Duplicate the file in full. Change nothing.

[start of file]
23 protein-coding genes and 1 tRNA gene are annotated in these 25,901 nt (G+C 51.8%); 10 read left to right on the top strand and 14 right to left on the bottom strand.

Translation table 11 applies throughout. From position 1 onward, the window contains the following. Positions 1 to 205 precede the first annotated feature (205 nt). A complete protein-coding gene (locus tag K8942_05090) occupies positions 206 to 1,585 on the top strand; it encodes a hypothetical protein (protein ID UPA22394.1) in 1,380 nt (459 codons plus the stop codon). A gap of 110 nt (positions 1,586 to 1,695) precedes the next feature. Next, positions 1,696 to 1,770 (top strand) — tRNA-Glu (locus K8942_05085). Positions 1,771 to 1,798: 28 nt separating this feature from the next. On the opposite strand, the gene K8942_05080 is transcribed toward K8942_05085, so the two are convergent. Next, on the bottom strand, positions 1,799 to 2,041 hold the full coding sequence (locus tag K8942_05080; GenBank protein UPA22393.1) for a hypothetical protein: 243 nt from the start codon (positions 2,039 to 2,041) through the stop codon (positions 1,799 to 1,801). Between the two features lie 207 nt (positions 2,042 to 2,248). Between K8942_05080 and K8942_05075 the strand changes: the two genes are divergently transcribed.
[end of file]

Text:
23 protein-coding genes and 1 tRNA gene are annotated in these 25,901 nt (G+C 51.8%); 10 read left to right on the top strand and 14 right to left on the bottom strand.

Translation table 11 applies throughout. From position 1 onward, the window contains the following. Positions 1 to 205 precede the first annotated feature (205 nt). A complete protein-coding gene (locus tag K8942_05090) occupies positions 206 to 1,585 on the top strand; it encodes a hypothetical protein (protein ID UPA22394.1) in 1,380 nt (459 codons plus the stop codon). A gap of 110 nt (positions 1,586 to 1,695) precedes the next feature. Next, positions 1,696 to 1,770 (top strand) — tRNA-Glu (locus K8942_05085). Positions 1,771 to 1,798: 28 nt separating this feature from the next. On the opposite strand, the gene K8942_05080 is transcribed toward K8942_05085, so the two are convergent. Next, on the bottom strand, positions 1,799 to 2,041 hold the full coding sequence (locus tag K8942_05080; GenBank protein UPA22393.1) for a hypothetical protein: 243 nt from the start codon (positions 2,039 to 2,041) through the stop codon (positions 1,799 to 1,801). Between the two features lie 207 nt (positions 2,042 to 2,248). Between K8942_05080 and K8942_05075 the strand changes: the two genes are divergently transcribed.